The reins had already loosened a little since the death of La Semaine de Suzette’s severe editor Jaqueline Rivière in 1918, a date which also coincided with Languereau’s marriage to the Protestant Yvonne Gallien, who became a contributor to the journal. Many of the stories were now being written by female writers at the publication, even if they weren’t actually credited. Bécassine was never going to be a pioneering feminist – this was a country where women didn’t even get the vote until 1945 – but in her own small way she began to reveal the inroads which were gradually being made into female emancipation. The attitude to race, however subtly introduced, was another element in her unique appeal.

The albums can, in many ways, be seen as a chronicle of the social and cultural victories of French women in the Twentieth Century, beginning in the first albums with the schooling of girls from the countryside and apprenticeships in urban areas and moving on to the mobilisation of women in World War One.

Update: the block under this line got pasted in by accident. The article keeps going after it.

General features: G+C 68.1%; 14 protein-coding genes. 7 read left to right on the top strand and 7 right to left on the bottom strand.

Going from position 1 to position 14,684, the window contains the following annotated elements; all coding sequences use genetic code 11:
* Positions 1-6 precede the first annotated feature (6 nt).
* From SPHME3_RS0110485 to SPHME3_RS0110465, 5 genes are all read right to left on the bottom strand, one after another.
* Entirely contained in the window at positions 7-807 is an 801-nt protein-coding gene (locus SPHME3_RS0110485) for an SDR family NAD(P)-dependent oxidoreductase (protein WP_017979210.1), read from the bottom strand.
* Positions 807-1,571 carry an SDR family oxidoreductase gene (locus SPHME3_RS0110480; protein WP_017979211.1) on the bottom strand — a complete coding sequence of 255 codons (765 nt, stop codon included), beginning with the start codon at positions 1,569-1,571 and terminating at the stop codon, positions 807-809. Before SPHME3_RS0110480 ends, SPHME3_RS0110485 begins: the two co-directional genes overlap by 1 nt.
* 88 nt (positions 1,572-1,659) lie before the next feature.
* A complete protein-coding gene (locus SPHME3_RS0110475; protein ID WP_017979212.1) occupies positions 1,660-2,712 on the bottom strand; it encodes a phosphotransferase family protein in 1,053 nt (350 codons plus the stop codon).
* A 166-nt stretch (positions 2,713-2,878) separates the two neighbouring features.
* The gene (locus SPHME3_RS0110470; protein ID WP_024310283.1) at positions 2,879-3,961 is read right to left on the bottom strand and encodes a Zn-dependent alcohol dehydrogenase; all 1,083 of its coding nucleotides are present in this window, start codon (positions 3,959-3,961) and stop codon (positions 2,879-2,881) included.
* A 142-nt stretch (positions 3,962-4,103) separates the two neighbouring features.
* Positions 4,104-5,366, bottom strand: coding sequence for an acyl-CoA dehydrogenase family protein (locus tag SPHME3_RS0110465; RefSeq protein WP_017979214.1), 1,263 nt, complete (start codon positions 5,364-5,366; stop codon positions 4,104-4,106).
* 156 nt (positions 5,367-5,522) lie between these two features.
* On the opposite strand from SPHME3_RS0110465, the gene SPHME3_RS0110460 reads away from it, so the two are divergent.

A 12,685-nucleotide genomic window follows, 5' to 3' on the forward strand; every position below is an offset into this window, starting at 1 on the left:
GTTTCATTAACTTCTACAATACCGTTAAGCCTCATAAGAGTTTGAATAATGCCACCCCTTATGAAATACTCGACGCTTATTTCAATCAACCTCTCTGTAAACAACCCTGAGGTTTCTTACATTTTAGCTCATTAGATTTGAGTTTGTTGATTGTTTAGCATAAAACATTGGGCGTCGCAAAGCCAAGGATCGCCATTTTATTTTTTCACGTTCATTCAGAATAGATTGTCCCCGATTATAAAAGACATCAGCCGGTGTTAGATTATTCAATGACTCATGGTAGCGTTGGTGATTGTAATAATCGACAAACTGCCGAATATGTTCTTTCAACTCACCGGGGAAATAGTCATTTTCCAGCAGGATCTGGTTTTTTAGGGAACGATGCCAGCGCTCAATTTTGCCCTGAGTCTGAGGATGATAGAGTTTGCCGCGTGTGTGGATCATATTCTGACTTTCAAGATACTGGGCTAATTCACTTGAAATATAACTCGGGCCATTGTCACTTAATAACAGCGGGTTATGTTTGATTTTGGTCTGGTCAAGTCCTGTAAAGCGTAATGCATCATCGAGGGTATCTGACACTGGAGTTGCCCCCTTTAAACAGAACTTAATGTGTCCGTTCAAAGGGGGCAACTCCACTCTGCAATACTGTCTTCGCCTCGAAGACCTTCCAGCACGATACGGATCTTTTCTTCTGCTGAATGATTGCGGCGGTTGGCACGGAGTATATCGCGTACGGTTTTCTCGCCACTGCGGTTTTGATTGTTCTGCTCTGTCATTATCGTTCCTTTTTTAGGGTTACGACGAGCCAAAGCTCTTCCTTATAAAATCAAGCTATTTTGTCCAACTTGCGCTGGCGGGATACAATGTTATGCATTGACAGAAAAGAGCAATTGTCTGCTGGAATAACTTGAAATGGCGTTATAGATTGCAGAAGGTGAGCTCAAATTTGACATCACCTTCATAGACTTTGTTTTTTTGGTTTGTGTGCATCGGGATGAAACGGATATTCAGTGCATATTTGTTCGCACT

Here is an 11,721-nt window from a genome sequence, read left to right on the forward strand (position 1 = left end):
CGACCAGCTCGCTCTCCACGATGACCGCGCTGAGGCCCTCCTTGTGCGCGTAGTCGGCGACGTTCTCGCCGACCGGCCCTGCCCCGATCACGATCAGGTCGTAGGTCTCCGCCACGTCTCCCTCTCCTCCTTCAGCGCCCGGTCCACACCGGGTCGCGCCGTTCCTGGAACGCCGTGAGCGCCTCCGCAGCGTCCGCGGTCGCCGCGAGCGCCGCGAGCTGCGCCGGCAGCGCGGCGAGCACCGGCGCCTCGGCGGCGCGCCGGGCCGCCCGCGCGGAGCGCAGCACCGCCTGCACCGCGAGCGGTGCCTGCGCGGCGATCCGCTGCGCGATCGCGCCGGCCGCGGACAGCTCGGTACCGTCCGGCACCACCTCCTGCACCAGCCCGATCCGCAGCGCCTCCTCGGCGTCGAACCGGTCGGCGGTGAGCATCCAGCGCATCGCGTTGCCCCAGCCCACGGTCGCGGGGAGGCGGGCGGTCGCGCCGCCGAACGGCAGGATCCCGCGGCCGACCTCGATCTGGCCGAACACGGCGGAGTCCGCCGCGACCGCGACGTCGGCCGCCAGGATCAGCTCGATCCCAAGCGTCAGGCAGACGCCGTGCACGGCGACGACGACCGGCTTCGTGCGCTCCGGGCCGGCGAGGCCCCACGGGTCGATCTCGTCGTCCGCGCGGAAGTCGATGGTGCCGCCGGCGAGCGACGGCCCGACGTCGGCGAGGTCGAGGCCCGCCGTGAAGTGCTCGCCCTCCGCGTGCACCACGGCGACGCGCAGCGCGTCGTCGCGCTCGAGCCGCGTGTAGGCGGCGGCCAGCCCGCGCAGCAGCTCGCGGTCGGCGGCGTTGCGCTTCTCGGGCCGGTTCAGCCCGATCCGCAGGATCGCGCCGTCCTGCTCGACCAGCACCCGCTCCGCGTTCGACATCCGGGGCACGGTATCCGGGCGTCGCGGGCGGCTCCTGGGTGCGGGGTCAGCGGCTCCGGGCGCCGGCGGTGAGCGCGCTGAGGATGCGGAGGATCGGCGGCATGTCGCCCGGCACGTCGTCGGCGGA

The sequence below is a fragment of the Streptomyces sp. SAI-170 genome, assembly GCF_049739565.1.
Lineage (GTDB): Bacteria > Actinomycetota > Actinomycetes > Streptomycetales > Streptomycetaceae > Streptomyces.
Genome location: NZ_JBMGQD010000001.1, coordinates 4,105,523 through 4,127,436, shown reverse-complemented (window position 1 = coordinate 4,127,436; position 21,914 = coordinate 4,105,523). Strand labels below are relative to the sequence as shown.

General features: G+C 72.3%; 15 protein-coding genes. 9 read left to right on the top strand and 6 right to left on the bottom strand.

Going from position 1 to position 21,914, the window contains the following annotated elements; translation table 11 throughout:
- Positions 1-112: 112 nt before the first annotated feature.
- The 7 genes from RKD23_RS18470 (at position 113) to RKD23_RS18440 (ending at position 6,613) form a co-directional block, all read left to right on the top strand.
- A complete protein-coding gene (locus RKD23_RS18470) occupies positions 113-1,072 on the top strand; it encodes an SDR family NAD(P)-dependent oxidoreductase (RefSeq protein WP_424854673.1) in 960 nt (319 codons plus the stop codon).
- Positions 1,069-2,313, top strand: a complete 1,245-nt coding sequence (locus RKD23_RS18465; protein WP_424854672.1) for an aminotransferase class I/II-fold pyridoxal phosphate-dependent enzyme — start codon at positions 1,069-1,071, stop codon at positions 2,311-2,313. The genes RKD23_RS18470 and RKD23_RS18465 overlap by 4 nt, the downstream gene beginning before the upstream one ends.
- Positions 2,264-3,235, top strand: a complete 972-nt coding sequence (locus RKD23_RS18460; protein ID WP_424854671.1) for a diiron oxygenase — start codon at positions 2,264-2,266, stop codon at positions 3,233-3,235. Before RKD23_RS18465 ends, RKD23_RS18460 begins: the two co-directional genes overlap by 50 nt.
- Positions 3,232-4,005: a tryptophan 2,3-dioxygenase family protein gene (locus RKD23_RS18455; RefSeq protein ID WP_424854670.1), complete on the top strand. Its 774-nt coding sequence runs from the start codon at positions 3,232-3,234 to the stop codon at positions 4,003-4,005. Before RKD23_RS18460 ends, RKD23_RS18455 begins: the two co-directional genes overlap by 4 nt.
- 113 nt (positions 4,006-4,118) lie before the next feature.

During the war, Bécassine herself moves from a tram operator to quartermaster and even, in Bécassine chez Les Allies (1917), becomes the first ever woman to take aerial photographs. In a beautifully drawn sequence she inadvertently takes images of such value that she is awarded a medal. This may have been a, quite literal, flight of fantasy, but it was a charming example for little girls who were otherwise bombarded with images of domesticity. She also learns to drive her own car, which, as Marie-Anne Couderc points out in Bécassine Inconnue, was exceedingly rare for a woman at that time.

Post war, the relationship between Bécassine and the Marquise also begins to change. She becomes more of a loyal companion, devoted, but free in her movements. This catalyst for this was the introduction, in 1922, of the Marquise’s baby ward Loulotte. From now on Bécassine is first a devoted wet nurse and then governess.